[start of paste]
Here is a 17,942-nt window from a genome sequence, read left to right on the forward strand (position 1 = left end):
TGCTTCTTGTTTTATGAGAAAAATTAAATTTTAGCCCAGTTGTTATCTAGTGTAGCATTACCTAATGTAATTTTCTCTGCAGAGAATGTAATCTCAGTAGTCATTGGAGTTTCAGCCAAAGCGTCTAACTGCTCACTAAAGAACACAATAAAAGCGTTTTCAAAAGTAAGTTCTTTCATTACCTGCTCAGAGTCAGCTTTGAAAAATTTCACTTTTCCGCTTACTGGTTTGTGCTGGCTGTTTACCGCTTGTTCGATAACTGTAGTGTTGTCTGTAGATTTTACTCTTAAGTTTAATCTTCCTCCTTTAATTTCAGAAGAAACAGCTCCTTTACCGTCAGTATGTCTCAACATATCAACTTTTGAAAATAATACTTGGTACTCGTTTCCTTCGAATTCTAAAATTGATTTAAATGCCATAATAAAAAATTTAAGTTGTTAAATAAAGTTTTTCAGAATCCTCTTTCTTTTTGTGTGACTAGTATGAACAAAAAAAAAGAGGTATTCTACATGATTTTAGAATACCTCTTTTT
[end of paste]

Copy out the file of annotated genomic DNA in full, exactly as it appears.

Here is a 17,942-nt window from a genome sequence, read left to right on the forward strand (position 1 = left end):
TGCTTCTTGTTTTATGAGAAAAATTAAATTTTAGCCCAGTTGTTATCTAGTGTAGCATTACCTAATGTAATTTTCTCTGCAGAGAATGTAATCTCAGTAGTCATTGGAGTTTCAGCCAAAGCGTCTAACTGCTCACTAAAGAACACAATAAAAGCGTTTTCAAAAGTAAGTTCTTTCATTACCTGCTCAGAGTCAGCTTTGAAAAATTTCACTTTTCCGCTTACTGGTTTGTGCTGGCTGTTTACCGCTTGTTCGATAACTGTAGTGTTGTCTGTAGATTTTACTCTTAAGTTTAATCTTCCTCCTTTAATTTCAGAAGAAACAGCTCCTTTACCGTCAGTATGTCTCAACATATCAACTTTTGAAAATAATACTTGGTACTCGTTTCCTTCGAATTCTAAAATTGATTTAAATGCCATAATAAAAAATTTAAGTTGTTAAATAAAGTTTTTCAGAATCCTCTTTCTTTTTGTGTGACTAGTATGAACAAAAAAAAAGAGGTATTCTACATGATTTTAGAATACCTCTTTTT